Wow. Professor William Jacobson has a knock-your-socks off exposé of what appears to be repeated instances of unlicensed practice of law by Massachusetts Senate candidate Elizabeth Warren at his blog, Legal Insurrection, this morning:
I'll have more comments on this later, but the short story is that you can't go to a state and start practicing law until you are admitted to that state's bar association. Usually that means taking a bar exam and going through a character and fitness evaluation.
What Professor Jacobson has done is document years of examples where Warren appeared in court in Massachusetts, filed legal briefs and other motions in support of clients in Massachusetts, and otherwise provided legal representation, but was never admitted to practice in Massachusetts.
Many states have some sort of temporary admission for out-of-state attorneys called a "pro hac vice" admission (Latin for "for this event"), in which the attorney files a motion requesting permission to appear in that state's court for a specific case. A pro hac vice admission is never guaranteed, and usually the out-of-state attorneys have to show that they are working with attorneys licensed to practice in that state and attest that they will be able to fully and adequately represent the client.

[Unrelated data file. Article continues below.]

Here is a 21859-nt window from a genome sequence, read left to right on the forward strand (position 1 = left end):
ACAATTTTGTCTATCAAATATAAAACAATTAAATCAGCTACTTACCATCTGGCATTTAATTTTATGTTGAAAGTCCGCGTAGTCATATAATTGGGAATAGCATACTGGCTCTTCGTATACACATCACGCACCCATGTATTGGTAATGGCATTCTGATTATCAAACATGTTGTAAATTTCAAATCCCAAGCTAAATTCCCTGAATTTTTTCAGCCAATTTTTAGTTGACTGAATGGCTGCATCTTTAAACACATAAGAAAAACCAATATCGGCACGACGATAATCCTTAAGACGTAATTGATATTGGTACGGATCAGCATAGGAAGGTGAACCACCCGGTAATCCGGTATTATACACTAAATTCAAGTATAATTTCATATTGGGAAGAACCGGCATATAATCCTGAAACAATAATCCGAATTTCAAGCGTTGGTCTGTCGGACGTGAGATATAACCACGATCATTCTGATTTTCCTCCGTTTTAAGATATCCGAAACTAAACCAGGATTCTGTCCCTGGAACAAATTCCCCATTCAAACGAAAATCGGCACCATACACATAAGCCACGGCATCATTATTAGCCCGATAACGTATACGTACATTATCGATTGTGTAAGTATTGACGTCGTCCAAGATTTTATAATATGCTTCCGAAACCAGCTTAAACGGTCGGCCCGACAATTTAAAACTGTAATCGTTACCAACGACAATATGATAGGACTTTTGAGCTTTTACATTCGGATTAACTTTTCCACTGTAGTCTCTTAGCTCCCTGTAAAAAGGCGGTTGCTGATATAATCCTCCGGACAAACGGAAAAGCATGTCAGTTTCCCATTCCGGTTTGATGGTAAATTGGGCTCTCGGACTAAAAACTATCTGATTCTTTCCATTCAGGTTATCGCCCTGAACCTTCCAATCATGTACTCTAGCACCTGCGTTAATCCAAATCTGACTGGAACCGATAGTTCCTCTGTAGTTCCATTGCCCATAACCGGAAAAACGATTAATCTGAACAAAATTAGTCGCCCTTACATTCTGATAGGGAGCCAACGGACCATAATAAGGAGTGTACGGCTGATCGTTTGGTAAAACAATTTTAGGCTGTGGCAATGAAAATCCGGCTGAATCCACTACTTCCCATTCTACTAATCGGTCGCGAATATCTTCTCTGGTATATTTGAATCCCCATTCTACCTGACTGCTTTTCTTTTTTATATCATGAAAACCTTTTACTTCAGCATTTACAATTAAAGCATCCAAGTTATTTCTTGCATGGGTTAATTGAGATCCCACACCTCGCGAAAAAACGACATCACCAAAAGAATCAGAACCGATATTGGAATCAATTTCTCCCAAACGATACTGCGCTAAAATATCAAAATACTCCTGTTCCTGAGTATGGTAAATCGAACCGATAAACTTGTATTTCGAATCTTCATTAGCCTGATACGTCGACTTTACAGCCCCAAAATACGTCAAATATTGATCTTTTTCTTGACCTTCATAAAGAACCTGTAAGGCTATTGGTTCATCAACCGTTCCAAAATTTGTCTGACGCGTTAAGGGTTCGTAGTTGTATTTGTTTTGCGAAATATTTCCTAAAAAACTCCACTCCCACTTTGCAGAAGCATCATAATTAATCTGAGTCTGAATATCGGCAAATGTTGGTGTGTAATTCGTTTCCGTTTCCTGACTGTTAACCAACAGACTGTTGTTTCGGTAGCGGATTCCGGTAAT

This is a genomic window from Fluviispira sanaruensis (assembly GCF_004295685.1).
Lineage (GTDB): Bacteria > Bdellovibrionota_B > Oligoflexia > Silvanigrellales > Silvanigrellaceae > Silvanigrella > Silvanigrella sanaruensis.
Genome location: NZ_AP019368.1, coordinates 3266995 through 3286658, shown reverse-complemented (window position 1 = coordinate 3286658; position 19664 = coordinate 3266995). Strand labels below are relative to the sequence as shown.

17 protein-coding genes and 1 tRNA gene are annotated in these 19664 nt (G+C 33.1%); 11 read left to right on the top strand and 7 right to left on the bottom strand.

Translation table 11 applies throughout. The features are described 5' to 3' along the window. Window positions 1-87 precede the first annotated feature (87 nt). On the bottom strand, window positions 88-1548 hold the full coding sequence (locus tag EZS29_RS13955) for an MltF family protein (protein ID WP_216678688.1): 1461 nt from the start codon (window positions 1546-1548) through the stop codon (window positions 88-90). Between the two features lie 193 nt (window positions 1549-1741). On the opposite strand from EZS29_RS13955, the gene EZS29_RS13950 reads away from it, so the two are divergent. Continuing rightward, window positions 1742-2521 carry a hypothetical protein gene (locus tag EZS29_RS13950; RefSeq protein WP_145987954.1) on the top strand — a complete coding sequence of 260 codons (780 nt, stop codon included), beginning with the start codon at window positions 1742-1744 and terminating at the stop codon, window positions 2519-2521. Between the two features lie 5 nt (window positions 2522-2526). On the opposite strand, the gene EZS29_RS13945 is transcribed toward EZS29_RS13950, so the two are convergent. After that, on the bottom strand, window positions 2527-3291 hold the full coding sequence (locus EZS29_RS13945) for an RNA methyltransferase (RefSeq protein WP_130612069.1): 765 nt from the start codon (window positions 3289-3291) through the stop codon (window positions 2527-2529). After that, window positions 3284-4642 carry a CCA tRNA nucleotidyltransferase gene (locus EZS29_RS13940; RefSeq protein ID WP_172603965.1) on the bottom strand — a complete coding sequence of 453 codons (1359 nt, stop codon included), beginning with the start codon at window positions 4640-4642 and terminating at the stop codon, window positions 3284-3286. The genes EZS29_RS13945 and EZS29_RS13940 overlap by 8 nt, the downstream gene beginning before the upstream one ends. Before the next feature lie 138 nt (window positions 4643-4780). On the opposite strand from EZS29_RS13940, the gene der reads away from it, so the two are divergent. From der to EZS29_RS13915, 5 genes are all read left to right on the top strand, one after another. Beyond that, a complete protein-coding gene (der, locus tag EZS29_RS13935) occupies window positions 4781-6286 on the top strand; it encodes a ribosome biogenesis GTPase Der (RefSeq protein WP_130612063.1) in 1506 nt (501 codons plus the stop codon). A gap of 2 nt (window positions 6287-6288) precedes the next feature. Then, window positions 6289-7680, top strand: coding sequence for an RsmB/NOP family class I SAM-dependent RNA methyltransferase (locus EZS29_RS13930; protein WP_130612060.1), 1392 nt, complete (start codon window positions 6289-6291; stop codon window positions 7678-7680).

It doesn't appear that Warren applied for pro hac vice admission in the cases Jacobson found. Instead, she is listed on the court papers along with the other lawyers involved in the case, using her Harvard faculty office as her listed address.
Whether that is a proper use for a professor's office is an entirely separate issue, but the main problem for Warren is that by listing that address on so many public court documents, she has established a record of practicing law in Massachusetts for several years...without the required license.
The silly thing is that because she was already licensed in other states and was a member of the Harvard faculty, she could have easily "waived" into the MA Bar. Warren wouldn't have had to take the MA bar exam; all she needed to do was send in an application and pay dues.
Guess that's one form on which she really should have "checked the box," hmmm?